Congolese Warlord on Trial for Using Child Soldiers
The case is the first for the ICC at The Hague in the Netherlands, and the first international criminal prosecution to focus solely on child soldiers, according to human rights groups.
Lubanga showed no emotion as his lawyer said he pleaded not guilty to sending children under age 15 to fight in the armed wing of his Union of Congolese Patriots political party in 2002-03, reported the Associated Press.
Lubanga, 48, says he was trying to keep foreign fighters from taking Congo’s vast mineral reserves from the eastern Ituri region.
Prosecutor Luis Moreno-Ocampo said he would seek a sentence “close to the maximum” of 30 years, according to the BBC.
Lubanga’s trial is a defining moment both in the history of Congo’s internal armed conflict and in the ICC’s history, laying legal precedents for future trials. The ICC officially opened in 2002 as the first permanent war crimes court.
Lubanga was arrested in early 2006, and his trial was initially set for June 23, 2008. But a dispute over the use of classified information delayed the proceedings.
The United Nations gave the prosecution information that could have helped prove Lubanga’s innocence, but the prosecutor did not share the information with the defense, believing it was classified.
ICC judges then ruled that the prosecution was obligated to share any evidence that may benefit Lubanga. A new trial date was set for Jan. 26.
The court’s delays and the cumbersome evidence-gathering process raised questions about the ICC’s efficiency and effectiveness, though analysts say there are no shortcuts in navigating international criminal trials like Lubanga’s.
“There have been delays in the Lubanga trial that have come about as a result of the court leaning over backwards to protect Lubanga’s rights,” said David Scheffer, director of the Center for International Human Rights at the Northwestern University School of Law. According to Scheffer, prosecutors in war crimes tribunals often receive classified information from governments or organizations called “lead evidence” that is inadmissible in court but that prosecutors can use to gather other evidence for trial, pointing them in the right direction.
Scheffer said he believes speed bumps such as delays over the U.N. information are natural in a young institution like the ICC. “The delay is fodder to a lot of critics who think the justice is too slow and wonder why the trial hasn’t been jump-started,” Scheffer said. “But often these first trials trigger a lot of new issues … and the defense throws a lot of things at the judges to see if they stick, because there’s no precedent for it,” he said.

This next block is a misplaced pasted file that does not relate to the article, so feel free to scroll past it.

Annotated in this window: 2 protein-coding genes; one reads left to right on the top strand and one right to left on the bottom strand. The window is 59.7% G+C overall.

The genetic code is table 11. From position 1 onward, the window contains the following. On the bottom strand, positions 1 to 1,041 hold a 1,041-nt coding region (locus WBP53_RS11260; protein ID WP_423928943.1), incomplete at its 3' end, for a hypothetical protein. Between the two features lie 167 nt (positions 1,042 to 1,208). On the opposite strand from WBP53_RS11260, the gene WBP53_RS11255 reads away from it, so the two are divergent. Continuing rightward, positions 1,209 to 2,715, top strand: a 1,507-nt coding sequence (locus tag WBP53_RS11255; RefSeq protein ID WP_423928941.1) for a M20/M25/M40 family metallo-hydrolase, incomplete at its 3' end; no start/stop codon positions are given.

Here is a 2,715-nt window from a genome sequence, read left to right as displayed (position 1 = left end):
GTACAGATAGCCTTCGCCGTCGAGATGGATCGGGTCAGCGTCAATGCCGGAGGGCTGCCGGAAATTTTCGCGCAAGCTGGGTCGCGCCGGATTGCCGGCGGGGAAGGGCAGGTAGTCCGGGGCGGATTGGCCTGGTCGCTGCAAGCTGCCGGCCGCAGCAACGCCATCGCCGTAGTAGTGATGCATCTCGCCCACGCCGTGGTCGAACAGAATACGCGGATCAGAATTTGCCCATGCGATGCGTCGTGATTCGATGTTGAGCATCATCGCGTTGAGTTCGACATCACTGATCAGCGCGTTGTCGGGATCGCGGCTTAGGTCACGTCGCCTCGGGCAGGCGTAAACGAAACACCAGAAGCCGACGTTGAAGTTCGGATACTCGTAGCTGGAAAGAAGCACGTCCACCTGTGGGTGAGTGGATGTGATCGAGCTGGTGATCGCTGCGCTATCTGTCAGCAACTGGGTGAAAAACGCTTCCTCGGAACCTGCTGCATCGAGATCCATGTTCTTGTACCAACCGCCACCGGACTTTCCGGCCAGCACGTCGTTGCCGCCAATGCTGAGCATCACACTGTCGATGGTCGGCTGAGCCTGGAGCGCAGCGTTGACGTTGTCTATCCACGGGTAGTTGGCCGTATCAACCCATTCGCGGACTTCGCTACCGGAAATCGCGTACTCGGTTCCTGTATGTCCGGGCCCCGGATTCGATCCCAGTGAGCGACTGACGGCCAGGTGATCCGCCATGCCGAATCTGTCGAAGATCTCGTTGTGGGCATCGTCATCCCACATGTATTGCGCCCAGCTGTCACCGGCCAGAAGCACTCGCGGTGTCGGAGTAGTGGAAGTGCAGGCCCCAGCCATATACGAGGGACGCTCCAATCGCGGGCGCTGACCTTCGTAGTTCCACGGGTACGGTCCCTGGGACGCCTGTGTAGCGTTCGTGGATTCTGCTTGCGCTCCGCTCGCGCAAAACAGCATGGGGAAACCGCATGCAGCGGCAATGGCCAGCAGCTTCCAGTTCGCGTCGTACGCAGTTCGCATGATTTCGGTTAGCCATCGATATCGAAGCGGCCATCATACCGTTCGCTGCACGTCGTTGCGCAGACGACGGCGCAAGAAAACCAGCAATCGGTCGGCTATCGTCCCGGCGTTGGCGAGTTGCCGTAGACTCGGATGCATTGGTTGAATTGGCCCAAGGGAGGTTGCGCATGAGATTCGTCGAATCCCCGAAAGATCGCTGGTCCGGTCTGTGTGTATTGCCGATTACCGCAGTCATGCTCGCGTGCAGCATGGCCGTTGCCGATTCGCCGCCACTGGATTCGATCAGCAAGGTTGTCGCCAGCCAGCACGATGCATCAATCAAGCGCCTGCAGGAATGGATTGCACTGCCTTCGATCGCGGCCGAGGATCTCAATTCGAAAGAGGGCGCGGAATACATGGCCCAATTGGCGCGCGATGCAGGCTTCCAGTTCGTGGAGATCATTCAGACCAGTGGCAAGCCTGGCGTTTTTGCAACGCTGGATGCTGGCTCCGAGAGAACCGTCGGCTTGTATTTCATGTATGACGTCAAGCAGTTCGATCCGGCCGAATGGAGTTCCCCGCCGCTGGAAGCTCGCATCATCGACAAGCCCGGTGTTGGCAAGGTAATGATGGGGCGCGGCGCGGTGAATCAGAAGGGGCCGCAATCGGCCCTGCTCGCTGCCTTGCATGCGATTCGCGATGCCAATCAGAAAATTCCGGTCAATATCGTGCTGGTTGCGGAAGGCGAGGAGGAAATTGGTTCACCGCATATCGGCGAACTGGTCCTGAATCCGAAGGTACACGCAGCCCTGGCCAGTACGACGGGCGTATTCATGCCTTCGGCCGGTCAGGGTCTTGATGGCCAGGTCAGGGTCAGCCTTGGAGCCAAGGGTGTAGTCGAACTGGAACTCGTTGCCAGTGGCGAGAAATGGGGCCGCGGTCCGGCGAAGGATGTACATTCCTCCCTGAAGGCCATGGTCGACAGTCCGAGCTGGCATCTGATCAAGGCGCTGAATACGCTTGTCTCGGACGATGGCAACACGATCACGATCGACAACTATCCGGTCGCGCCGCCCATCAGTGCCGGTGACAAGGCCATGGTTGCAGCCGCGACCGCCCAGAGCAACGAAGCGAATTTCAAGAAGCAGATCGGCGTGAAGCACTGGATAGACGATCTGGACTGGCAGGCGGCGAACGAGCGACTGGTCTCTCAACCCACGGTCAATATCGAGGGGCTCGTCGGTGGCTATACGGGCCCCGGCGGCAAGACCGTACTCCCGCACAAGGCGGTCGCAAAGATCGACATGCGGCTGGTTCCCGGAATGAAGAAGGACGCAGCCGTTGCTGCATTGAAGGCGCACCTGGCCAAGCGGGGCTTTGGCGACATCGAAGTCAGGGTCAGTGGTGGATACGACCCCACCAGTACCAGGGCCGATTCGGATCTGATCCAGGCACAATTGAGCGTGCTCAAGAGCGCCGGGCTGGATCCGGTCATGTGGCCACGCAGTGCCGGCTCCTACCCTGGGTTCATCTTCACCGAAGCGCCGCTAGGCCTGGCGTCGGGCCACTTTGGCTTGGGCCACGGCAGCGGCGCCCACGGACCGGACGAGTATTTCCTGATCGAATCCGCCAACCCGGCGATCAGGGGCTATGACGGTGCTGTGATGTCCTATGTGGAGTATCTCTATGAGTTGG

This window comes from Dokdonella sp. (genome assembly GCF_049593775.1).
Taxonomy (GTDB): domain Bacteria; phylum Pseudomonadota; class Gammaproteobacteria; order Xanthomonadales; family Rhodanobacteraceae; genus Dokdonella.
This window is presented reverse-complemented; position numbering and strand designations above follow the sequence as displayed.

Richard Dicker, director for International Justice at Human Rights Watch, said other hurdles come into play in war crimes trials. “Investigating widespread, systematic crimes in the context of ongoing armed conflicts — many of which unfold in very remote regions with little infrastructure and transport — is very difficult,” he said.
Witness intimidation and prolonged instability also appeared to be obstacles to the Lubanga investigation because the militia leader still has strong pockets of support in the Ituri region that could have led to the spread of misinformation about the case, said Dicker.
Lubanga’s supporters capitalized on the pre-trial complications last year, when the court considered halting the trial and releasing Lubanga, to spread rumors intended to frighten his former victims and their families, he said.
Dicker said the ICC’s success will depend ultimately on how the information released during the trial is conveyed to the communities affected by the alleged crimes.
ICC public information and outreach coordinator Paul Madidi is organizing the court’s efforts to ensure people in Ituri can follow Lubanga’s case, but he said he has run into some obstacles, including the underlying ethnic tensions shading people’s perceptions of the case in the region.
“There are a lot of people who still support Thomas Lubanga,” Madidi said. “And we have some difficulty in keeping up dialogue with these people.”
Madidi and his team have tried to improve their communication network in Ituri’s communities, including arranging for a large screen TV to be put up in a main gathering area in Bunia, Ituri’s capital, so people can watch the trial live. Several Congolese journalists will attend the trial and run radio reports through the national broadcaster.
“We’ll also organize some meetings with people who have questions about the trial,” Madidi said. “We have to continue to talk and bring views and good information to the people.”